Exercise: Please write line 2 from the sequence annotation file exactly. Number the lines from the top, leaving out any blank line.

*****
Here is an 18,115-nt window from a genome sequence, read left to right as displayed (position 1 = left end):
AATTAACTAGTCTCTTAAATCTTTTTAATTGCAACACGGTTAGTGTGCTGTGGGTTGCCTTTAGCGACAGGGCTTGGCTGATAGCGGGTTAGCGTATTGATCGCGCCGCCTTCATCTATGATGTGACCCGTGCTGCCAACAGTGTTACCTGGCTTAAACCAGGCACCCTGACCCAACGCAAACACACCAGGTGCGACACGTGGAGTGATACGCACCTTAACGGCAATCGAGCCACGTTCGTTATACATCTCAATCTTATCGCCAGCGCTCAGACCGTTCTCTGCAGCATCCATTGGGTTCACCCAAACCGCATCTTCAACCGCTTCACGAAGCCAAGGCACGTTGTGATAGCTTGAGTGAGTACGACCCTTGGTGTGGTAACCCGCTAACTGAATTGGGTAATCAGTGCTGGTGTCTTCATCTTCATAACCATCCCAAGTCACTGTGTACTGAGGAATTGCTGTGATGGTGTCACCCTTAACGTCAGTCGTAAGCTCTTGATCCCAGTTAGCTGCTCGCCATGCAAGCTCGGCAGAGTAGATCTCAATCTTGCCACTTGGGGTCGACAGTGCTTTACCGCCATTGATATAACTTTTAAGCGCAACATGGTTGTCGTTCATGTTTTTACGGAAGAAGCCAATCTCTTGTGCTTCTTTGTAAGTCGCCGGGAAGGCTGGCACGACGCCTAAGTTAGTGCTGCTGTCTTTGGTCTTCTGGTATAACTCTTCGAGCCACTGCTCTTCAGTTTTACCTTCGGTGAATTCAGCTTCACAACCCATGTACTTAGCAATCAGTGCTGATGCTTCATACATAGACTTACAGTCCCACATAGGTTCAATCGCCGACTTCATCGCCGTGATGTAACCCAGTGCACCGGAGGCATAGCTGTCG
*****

AATTAACTAGTCTCTTAAATCTTTTTAATTGCAACACGGTTAGTGTGCTGTGGGTTGCCTTTAGCGACAGGGCTTGGCTGATAGCGGGTTAGCGTATTGATCGCGCCGCCTTCATCTATGATGTGACCCGTGCTGCCAACAGTGTTACCTGGCTTAAACCAGGCACCCTGACCCAACGCAAACACACCAGGTGCGACACGTGGAGTGATACGCACCTTAACGGCAATCGAGCCACGTTCGTTATACATCTCAATCTTATCGCCAGCGCTCAGACCGTTCTCTGCAGCATCCATTGGGTTCACCCAAACCGCATCTTCAACCGCTTCACGAAGCCAAGGCACGTTGTGATAGCTTGAGTGAGTACGACCCTTGGTGTGGTAACCCGCTAACTGAATTGGGTAATCAGTGCTGGTGTCTTCATCTTCATAACCATCCCAAGTCACTGTGTACTGAGGAATTGCTGTGATGGTGTCACCCTTAACGTCAGTCGTAAGCTCTTGATCCCAGTTAGCTGCTCGCCATGCAAGCTCGGCAGAGTAGATCTCAATCTTGCCACTTGGGGTCGACAGTGCTTTACCGCCATTGATATAACTTTTAAGCGCAACATGGTTGTCGTTCATGTTTTTACGGAAGAAGCCAATCTCTTGTGCTTCTTTGTAAGTCGCCGGGAAGGCTGGCACGACGCCTAAGTTAGTGCTGCTGTCTTTGGTCTTCTGGTATAACTCTTCGAGCCACTGCTCTTCAGTTTTACCTTCGGTGAATTCAGCTTCACAACCCATGTACTTAGCAATCAGTGCTGATGCTTCATACATAGACTTACAGTCCCACATAGGTTCAATCGCCGACTTCATCGCCGTGATGTAACCCAGTGCACCGGAGGCATAGCTGTCG